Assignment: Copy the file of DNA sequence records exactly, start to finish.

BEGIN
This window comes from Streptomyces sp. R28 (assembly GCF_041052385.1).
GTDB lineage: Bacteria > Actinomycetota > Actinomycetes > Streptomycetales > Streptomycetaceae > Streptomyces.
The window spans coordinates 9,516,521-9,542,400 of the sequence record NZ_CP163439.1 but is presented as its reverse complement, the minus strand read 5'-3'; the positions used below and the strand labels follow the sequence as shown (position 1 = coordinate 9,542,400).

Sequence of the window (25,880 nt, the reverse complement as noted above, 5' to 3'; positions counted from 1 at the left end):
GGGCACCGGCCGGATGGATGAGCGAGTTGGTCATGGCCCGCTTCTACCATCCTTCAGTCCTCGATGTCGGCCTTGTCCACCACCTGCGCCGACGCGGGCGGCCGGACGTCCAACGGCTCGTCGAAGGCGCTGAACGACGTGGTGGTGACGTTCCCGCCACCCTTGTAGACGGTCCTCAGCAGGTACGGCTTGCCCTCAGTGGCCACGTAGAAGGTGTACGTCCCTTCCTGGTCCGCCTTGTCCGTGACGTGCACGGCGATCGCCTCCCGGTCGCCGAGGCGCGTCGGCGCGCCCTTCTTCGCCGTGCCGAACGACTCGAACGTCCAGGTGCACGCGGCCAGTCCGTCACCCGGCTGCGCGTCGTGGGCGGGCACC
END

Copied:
This window comes from Streptomyces sp. R28 (assembly GCF_041052385.1).
GTDB lineage: Bacteria > Actinomycetota > Actinomycetes > Streptomycetales > Streptomycetaceae > Streptomyces.
The window spans coordinates 9,516,521-9,542,400 of the sequence record NZ_CP163439.1 but is presented as its reverse complement, the minus strand read 5'-3'; the positions used below and the strand labels follow the sequence as shown (position 1 = coordinate 9,542,400).

Sequence of the window (25,880 nt, the reverse complement as noted above, 5' to 3'; positions counted from 1 at the left end):
GGGCACCGGCCGGATGGATGAGCGAGTTGGTCATGGCCCGCTTCTACCATCCTTCAGTCCTCGATGTCGGCCTTGTCCACCACCTGCGCCGACGCGGGCGGCCGGACGTCCAACGGCTCGTCGAAGGCGCTGAACGACGTGGTGGTGACGTTCCCGCCACCCTTGTAGACGGTCCTCAGCAGGTACGGCTTGCCCTCAGTGGCCACGTAGAAGGTGTACGTCCCTTCCTGGTCCGCCTTGTCCGTGACGTGCACGGCGATCGCCTCCCGGTCGCCGAGGCGCGTCGGCGCGCCCTTCTTCGCCGTGCCGAACGACTCGAACGTCCAGGTGCACGCGGCCAGTCCGTCACCCGGCTGCGCGTCGTGGGCGGGCACC